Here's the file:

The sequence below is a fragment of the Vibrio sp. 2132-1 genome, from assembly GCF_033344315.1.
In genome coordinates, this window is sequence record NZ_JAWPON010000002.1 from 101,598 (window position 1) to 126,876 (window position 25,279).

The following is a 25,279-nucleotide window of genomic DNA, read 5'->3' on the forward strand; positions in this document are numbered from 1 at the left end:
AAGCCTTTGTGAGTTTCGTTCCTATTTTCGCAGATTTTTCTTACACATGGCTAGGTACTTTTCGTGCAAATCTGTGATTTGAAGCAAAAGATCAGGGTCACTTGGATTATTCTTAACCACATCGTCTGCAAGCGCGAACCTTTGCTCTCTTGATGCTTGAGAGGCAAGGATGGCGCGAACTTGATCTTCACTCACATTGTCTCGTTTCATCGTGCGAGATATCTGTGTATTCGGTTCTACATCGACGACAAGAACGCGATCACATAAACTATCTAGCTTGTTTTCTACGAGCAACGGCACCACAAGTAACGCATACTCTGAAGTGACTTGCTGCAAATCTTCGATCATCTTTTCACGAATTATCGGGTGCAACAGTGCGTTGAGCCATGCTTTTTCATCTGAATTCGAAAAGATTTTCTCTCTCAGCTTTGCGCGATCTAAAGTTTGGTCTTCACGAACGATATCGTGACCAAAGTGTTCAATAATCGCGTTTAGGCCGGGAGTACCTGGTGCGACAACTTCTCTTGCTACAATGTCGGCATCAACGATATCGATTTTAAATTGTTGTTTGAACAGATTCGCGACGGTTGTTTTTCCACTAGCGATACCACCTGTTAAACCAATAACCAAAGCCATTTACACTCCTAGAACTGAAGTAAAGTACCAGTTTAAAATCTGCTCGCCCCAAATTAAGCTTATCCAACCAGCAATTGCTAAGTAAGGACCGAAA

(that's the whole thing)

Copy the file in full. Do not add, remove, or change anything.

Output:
The sequence below is a fragment of the Vibrio sp. 2132-1 genome, from assembly GCF_033344315.1.
In genome coordinates, this window is sequence record NZ_JAWPON010000002.1 from 101,598 (window position 1) to 126,876 (window position 25,279).

The following is a 25,279-nucleotide window of genomic DNA, read 5'->3' on the forward strand; positions in this document are numbered from 1 at the left end:
AAGCCTTTGTGAGTTTCGTTCCTATTTTCGCAGATTTTTCTTACACATGGCTAGGTACTTTTCGTGCAAATCTGTGATTTGAAGCAAAAGATCAGGGTCACTTGGATTATTCTTAACCACATCGTCTGCAAGCGCGAACCTTTGCTCTCTTGATGCTTGAGAGGCAAGGATGGCGCGAACTTGATCTTCACTCACATTGTCTCGTTTCATCGTGCGAGATATCTGTGTATTCGGTTCTACATCGACGACAAGAACGCGATCACATAAACTATCTAGCTTGTTTTCTACGAGCAACGGCACCACAAGTAACGCATACTCTGAAGTGACTTGCTGCAAATCTTCGATCATCTTTTCACGAATTATCGGGTGCAACAGTGCGTTGAGCCATGCTTTTTCATCTGAATTCGAAAAGATTTTCTCTCTCAGCTTTGCGCGATCTAAAGTTTGGTCTTCACGAACGATATCGTGACCAAAGTGTTCAATAATCGCGTTTAGGCCGGGAGTACCTGGTGCGACAACTTCTCTTGCTACAATGTCGGCATCAACGATATCGATTTTAAATTGTTGTTTGAACAGATTCGCGACGGTTGTTTTTCCACTAGCGATACCACCTGTTAAACCAATAACCAAAGCCATTTACACTCCTAGAACTGAAGTAAAGTACCAGTTTAAAATCTGCTCGCCCCAAATTAAGCTTATCCAACCAGCAATTGCTAAGTAAGGACCGAAA